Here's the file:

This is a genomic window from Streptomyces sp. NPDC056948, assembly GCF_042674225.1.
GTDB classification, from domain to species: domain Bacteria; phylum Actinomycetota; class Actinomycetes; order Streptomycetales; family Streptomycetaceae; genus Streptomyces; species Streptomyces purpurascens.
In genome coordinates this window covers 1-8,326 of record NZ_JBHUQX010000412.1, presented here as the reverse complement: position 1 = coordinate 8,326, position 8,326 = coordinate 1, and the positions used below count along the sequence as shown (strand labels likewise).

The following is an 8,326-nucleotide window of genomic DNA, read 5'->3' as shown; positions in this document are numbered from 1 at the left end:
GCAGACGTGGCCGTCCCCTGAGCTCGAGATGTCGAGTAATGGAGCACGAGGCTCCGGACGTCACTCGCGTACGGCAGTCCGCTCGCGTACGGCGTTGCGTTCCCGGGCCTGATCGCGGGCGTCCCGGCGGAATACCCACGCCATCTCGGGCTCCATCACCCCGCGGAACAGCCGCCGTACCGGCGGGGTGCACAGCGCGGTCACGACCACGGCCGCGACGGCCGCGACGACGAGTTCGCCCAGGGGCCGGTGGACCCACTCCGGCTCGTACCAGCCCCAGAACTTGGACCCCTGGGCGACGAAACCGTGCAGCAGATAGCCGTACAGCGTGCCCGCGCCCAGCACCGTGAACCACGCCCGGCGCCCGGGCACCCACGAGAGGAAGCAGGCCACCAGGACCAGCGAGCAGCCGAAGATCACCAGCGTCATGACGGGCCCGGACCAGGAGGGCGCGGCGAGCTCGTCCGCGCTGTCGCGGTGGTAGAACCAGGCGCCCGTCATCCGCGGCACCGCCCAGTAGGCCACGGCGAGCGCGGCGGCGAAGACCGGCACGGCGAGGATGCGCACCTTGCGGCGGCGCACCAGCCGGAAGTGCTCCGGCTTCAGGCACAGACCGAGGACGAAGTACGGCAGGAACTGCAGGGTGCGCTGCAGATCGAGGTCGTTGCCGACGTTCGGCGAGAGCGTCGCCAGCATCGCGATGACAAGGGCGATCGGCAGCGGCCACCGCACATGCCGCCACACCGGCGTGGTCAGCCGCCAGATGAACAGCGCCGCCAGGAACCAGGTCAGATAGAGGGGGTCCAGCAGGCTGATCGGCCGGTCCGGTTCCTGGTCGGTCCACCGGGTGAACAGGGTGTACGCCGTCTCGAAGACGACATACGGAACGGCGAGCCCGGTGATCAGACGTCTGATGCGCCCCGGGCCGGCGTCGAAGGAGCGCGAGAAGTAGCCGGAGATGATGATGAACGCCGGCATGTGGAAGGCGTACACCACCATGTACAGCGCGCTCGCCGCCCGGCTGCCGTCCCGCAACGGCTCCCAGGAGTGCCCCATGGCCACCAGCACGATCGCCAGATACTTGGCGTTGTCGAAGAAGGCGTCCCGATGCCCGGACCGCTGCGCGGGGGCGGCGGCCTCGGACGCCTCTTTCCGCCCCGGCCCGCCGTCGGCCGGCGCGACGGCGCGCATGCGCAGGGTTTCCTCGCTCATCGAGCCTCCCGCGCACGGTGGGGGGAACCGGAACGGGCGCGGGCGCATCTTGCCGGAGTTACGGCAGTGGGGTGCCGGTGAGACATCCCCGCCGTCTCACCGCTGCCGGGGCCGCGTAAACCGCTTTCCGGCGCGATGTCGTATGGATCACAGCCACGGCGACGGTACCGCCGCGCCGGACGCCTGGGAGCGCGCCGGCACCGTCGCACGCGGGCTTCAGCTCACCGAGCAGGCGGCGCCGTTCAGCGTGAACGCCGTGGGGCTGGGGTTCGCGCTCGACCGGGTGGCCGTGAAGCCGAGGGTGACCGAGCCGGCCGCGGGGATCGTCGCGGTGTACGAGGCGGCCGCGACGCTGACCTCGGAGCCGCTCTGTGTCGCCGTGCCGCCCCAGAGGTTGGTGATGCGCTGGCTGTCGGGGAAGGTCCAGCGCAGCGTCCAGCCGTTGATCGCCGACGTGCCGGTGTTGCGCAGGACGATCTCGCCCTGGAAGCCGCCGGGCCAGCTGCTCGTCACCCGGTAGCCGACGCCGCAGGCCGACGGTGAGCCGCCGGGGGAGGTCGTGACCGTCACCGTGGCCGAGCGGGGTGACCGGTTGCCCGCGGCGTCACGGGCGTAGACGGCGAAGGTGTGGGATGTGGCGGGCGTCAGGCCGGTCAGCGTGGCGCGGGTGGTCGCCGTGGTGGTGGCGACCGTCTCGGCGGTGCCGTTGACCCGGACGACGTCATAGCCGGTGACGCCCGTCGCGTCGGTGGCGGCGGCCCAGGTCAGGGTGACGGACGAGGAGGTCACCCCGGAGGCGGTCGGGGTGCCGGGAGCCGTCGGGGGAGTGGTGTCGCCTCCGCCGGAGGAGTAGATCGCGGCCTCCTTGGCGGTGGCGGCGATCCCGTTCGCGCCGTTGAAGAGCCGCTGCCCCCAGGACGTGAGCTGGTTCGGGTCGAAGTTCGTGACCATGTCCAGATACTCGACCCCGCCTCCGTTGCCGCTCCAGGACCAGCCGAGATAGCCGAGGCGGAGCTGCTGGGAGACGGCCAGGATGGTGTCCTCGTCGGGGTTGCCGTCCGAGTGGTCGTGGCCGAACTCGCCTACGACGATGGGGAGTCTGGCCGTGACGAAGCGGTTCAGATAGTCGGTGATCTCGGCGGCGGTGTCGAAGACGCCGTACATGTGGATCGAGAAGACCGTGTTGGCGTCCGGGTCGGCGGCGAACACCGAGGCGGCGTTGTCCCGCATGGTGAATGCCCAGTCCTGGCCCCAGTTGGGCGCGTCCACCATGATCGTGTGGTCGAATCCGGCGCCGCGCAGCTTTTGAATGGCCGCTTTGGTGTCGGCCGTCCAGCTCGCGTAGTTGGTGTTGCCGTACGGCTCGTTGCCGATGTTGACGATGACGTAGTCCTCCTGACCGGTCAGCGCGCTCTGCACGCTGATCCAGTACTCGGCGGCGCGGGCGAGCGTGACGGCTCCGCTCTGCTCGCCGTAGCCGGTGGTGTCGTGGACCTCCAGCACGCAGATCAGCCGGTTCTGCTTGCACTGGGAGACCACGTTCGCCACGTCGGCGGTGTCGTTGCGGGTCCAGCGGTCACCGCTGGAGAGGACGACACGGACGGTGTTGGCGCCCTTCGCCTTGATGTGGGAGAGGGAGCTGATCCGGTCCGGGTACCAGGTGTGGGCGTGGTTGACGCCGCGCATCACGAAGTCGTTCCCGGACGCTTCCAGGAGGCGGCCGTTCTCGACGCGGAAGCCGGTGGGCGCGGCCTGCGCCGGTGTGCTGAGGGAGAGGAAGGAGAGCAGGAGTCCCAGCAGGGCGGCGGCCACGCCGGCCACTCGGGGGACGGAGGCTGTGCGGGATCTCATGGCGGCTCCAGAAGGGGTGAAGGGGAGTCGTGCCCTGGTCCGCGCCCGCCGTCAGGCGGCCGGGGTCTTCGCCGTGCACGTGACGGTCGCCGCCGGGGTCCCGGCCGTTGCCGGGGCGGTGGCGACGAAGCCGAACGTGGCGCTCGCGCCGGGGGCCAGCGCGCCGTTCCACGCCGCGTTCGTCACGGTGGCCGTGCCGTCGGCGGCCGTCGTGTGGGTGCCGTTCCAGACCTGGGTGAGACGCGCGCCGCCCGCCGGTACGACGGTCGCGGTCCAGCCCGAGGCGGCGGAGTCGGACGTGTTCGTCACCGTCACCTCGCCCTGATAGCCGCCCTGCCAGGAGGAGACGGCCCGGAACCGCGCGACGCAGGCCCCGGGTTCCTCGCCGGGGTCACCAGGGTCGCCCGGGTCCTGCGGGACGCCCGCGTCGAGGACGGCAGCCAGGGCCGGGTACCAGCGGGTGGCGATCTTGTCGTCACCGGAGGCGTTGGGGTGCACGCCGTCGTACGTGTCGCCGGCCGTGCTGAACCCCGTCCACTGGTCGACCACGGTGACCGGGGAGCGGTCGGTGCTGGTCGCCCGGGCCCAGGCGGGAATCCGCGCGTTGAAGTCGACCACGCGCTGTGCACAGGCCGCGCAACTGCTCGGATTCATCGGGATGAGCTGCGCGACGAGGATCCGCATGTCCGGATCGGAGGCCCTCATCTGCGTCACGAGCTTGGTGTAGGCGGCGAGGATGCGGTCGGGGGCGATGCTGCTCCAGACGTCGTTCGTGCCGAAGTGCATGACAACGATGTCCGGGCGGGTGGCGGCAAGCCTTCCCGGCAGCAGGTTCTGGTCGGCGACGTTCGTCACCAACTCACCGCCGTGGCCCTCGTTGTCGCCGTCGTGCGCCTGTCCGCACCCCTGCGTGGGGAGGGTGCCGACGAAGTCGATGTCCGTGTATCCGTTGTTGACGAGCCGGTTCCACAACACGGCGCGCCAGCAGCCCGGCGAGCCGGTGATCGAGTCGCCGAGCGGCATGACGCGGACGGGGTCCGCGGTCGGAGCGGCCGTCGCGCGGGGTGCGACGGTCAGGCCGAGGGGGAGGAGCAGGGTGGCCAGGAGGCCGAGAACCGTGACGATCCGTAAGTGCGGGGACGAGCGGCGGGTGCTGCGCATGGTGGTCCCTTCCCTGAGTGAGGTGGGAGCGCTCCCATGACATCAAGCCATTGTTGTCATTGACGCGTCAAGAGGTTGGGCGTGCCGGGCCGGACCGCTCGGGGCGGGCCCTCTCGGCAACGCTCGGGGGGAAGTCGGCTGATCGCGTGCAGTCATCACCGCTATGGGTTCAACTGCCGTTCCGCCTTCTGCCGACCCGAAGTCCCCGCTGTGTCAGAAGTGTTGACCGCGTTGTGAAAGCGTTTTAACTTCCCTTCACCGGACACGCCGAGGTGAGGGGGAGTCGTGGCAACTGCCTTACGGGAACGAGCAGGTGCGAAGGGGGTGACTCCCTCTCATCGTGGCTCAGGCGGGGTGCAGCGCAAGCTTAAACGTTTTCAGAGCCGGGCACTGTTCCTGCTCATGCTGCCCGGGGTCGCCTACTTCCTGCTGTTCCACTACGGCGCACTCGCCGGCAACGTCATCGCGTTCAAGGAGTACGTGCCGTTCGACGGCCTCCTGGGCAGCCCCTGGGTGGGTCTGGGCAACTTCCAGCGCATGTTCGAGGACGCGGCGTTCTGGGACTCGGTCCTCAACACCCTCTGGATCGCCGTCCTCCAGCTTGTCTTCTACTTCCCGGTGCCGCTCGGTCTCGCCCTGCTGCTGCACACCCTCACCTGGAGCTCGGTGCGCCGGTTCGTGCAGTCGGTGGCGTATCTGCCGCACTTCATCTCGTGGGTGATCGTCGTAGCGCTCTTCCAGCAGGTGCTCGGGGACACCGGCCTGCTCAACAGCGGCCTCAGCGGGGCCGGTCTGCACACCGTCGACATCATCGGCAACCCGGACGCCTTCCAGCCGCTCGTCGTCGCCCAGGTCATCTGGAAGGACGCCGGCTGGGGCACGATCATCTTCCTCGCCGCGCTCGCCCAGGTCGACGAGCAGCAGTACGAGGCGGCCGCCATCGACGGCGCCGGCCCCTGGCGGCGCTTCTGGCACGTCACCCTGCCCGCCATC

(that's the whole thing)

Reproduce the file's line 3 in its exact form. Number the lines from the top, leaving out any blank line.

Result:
In genome coordinates this window covers 1-8,326 of record NZ_JBHUQX010000412.1, presented here as the reverse complement: position 1 = coordinate 8,326, position 8,326 = coordinate 1, and the positions used below count along the sequence as shown (strand labels likewise).